CHAPTER 7: Electrostatic Fields in Biophysical Chemistry
Published:05 Mar 2021
S. Sowlati-Hashjin, M. Karttunen, and C. F. Matta, in Effects of Electric Fields on Structure and Reactivity: New Horizons in Chemistry, ed. S. Shaik and T. Stuyver, The Royal Society of Chemistry, 2021, pp. 225-262.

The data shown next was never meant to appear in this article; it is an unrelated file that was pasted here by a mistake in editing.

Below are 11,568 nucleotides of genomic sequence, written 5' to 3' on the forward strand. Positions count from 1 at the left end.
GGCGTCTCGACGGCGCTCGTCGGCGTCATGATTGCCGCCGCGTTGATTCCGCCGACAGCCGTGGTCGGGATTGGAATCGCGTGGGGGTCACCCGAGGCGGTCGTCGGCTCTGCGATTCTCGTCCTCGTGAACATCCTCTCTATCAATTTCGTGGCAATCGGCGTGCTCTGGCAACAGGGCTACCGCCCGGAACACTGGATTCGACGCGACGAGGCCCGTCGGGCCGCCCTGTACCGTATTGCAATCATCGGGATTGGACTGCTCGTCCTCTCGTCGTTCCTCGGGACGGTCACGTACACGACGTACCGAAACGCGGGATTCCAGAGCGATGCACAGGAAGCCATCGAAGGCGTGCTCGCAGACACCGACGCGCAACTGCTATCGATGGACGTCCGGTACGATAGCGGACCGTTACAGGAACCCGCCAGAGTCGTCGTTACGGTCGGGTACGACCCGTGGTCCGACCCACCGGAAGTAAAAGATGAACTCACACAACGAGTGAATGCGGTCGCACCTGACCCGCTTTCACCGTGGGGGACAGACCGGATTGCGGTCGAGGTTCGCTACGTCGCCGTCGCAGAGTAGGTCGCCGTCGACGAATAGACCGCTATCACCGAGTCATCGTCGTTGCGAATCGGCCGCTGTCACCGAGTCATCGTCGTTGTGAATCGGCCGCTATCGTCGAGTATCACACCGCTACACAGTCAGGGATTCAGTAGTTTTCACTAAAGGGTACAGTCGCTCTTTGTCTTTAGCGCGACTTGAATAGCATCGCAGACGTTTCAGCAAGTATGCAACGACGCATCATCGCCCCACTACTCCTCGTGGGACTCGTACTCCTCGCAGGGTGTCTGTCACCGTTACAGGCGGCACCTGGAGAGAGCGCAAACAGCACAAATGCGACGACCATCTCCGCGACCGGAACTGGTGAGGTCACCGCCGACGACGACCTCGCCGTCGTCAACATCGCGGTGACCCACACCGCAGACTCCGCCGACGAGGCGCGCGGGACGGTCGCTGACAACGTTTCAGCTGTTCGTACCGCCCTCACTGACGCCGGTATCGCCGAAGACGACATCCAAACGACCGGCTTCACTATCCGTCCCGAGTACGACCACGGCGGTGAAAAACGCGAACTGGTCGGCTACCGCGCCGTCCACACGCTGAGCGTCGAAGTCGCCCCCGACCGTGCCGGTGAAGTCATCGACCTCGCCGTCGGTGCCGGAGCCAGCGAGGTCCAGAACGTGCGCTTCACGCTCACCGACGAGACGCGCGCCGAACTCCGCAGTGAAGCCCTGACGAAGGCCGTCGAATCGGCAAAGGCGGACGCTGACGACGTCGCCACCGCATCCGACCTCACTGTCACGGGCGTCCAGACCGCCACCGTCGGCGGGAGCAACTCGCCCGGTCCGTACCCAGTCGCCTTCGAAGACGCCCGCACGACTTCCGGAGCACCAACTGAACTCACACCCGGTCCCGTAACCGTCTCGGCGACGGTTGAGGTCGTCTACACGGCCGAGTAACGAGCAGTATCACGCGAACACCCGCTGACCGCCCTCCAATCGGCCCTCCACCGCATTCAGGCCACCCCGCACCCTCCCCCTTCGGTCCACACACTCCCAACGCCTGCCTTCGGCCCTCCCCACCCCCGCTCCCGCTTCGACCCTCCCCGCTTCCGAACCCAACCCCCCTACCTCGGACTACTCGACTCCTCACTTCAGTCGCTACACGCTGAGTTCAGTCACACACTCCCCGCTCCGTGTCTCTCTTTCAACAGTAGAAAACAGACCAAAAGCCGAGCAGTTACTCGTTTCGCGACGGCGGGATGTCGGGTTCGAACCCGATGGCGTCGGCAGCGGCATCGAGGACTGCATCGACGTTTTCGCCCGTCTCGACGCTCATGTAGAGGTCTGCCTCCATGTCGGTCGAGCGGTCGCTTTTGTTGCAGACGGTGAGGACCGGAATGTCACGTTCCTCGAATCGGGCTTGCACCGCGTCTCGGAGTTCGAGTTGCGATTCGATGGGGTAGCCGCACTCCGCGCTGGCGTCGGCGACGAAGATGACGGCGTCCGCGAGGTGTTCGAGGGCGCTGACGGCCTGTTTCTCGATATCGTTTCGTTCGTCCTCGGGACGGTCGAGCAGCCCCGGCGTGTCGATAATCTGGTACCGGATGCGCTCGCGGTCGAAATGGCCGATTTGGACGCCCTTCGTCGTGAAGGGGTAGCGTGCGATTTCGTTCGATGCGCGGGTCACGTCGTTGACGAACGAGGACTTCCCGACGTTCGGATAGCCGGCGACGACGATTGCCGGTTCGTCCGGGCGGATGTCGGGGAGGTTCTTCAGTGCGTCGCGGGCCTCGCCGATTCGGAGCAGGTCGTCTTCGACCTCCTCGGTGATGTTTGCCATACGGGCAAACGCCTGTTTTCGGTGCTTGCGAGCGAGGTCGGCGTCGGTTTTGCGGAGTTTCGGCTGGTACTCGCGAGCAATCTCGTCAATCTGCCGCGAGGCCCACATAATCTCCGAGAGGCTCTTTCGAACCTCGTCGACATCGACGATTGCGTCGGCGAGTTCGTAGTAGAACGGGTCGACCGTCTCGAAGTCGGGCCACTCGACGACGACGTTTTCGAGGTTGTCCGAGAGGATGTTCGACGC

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Typical household appliances produce electric fields of roughly 10−10–10−8 V Å−1 and those from cooler climates who use electric blankets to keep warm are exposed to fields of about 10−7 V Å−1. Given these strengths of everyday exposures, it may be surprising that the molecules and organelles of life, such of enzymes and mitochondria, operate in environments that have static electric fields in the range 10−2–10−1 V Å−1. Moreover, those fields are vital for various chemical reactions and processes. Such high fields within our own bodies are possible due to strong localization, while various cancellation effects attenuate or completely nullify their manifestation(s) at a macroscopic level. From the point of view of applications, being able to control localized strong fields would allow for an unprecedented accurate promotion or/and inhibition of various chemical processes. These strong microscopic (static) electric fields are the focus of this chapter. One of the central concepts is the Stark effect, the splitting of spectral lines upon application of (strong) electric fields. This will be discussed by adopting a ground-up approach, that is, starting with the effects of imposed fields on the chemical bonds in simple diatomic molecules which are exploited to interrogate local electric field in large enzymatic active sites, building up to the effects of imposed fields on complex systems including enzyme catalysis and double proton transfers in systems such as nucleic acid base pairs. We conclude with some possible future research directions.